Hormonal therapy is the preferred systemic treatment for recurrent or metastatic, post-menopausal hormone-receptor-positive breast cancer. Previous studies have shown that there is no cross-resistance between exemestane and reversible aromatase inhibitors. Exposure to hormonal therapy does not hamper later response to chemotherapy. Patients with locally advanced or metastatic, hormonal receptor positive or unknown, breast cancer were treated with oral anastrozole, until disease progression, followed by oral exemestane until new evidence of disease progression. The primary end point of the study was clinical benefit, defined as the sum of complete responses (CR), partial responses (PR) and > 24 weeks stable disease (SD). In all, 100 patients were enrolled in the study. Anastrozole produced eight CR and 19 PR for an overall response rate of 27% (95% CI: 18.6-36.8%). An additional 46 patients had long-term (> 24 weeks) SD for an overall clinical benefit of 73% (95% CI: 63.2-81.4). Median time to progression (TTP) was 11 months (95% CI: 10-12). A total of 50 patients were evaluated for the second-line treatment: exemestane produced one CR and three PR; 25 patients had SD which lasted ≥ 6 months in 18 patients. Median TTP was 5 months. Toxicity of treatment was low. Our study confirms that treatment with sequential hormonal agents can extend the period of time during which endocrine therapy can be used, thereby deferring the decision to use chemotherapy. © 2005 Cancer Research UK.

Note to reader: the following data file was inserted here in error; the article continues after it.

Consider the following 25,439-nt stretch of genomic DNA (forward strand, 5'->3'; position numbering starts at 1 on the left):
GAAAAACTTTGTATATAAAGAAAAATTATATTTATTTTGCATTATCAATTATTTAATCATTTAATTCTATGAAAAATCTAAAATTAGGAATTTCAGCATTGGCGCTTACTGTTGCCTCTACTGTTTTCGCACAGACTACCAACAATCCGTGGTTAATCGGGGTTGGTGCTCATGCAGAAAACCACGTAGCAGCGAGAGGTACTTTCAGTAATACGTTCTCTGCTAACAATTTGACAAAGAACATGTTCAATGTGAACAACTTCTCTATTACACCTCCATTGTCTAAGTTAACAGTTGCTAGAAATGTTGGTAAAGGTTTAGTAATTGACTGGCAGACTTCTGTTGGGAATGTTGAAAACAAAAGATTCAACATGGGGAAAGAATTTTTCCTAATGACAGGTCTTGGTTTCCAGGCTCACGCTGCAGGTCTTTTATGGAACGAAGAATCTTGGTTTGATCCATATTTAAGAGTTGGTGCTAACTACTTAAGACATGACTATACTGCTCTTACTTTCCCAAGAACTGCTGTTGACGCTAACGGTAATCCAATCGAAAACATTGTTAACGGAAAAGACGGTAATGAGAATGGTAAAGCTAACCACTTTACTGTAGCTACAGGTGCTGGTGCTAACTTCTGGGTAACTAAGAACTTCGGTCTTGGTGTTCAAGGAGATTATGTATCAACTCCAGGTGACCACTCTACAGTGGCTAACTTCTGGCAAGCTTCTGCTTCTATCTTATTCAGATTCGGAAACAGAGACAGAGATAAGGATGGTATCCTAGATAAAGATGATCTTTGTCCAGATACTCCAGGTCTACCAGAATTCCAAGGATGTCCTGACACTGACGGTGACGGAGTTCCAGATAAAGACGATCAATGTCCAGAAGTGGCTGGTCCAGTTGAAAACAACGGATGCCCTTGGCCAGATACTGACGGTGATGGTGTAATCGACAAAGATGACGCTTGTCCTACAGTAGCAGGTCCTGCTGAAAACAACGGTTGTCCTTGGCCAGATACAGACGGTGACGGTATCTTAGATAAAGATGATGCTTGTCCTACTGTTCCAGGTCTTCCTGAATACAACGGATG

|Numero di pagine||5|
|Rivista||British Journal of Cancer|
|Stato di pubblicazione||Published - 2005|